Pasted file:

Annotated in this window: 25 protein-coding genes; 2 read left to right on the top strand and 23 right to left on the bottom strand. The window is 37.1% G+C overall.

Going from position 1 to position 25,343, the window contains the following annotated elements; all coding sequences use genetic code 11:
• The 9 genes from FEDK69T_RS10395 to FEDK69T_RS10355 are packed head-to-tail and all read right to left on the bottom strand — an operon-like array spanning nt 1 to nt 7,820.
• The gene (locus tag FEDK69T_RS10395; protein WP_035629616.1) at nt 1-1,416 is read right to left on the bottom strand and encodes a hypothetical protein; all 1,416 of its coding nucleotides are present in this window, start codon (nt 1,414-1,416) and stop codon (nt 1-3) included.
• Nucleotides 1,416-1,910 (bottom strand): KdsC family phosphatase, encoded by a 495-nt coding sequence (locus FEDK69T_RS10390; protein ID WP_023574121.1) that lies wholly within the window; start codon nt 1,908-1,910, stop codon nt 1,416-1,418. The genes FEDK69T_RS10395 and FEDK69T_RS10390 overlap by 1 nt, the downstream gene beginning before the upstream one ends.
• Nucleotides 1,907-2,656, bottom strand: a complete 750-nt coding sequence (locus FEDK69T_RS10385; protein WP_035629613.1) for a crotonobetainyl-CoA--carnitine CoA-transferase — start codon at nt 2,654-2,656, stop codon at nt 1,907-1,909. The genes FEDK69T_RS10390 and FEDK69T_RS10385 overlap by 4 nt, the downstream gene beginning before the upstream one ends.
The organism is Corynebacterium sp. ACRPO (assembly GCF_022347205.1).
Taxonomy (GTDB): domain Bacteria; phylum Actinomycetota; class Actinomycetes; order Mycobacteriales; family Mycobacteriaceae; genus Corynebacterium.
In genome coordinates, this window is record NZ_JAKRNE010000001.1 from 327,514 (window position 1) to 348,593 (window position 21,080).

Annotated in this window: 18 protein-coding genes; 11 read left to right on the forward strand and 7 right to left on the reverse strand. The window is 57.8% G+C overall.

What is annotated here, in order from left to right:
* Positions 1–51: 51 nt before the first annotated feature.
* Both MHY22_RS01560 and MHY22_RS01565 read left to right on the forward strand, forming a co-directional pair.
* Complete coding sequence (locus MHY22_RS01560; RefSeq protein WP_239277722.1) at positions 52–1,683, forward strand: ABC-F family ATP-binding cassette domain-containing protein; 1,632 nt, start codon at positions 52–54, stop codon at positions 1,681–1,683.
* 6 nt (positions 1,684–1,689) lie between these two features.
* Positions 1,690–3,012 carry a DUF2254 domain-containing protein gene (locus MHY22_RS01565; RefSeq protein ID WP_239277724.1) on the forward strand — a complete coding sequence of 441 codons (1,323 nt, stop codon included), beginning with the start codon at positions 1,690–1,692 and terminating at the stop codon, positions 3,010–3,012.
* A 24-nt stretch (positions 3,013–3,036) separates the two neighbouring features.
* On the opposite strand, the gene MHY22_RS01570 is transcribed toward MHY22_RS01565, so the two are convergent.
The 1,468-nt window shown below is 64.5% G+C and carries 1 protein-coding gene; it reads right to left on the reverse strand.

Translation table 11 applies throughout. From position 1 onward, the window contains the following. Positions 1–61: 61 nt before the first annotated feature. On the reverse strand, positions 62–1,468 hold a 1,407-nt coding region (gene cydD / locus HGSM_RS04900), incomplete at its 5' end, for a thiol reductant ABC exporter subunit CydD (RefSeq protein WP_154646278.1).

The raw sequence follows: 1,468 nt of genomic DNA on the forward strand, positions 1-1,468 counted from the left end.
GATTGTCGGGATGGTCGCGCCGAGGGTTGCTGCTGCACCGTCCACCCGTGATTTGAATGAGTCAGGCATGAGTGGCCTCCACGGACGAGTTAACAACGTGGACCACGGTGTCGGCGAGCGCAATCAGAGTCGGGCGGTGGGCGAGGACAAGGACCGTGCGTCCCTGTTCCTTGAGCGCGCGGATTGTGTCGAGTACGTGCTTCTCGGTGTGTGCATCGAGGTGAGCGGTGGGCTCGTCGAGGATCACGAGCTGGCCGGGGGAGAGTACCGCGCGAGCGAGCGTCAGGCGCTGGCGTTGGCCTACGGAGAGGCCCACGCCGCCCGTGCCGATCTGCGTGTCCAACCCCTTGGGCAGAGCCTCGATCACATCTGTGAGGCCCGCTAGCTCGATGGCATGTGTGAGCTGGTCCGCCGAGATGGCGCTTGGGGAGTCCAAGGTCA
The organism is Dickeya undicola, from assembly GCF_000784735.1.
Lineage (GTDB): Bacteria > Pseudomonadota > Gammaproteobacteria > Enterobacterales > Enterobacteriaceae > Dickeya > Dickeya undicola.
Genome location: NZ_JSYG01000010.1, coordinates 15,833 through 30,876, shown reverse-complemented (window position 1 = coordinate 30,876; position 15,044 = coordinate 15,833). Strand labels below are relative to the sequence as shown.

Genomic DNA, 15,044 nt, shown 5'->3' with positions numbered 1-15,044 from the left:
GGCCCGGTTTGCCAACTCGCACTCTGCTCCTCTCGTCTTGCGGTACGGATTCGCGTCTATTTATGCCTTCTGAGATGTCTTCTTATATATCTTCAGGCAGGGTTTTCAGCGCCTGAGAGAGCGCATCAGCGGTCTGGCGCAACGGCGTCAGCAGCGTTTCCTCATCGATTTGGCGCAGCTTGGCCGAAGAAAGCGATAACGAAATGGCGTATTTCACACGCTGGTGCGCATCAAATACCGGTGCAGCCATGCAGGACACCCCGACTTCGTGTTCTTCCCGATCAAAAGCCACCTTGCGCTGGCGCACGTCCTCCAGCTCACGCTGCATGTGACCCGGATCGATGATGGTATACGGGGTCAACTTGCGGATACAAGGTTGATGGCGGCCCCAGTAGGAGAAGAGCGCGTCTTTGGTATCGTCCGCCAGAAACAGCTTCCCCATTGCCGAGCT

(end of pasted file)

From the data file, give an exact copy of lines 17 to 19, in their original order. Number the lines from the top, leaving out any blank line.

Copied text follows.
* A 24-nt stretch (positions 3,013–3,036) separates the two neighbouring features.
* On the opposite strand, the gene MHY22_RS01570 is transcribed toward MHY22_RS01565, so the two are convergent.
The 1,468-nt window shown below is 64.5% G+C and carries 1 protein-coding gene; it reads right to left on the reverse strand.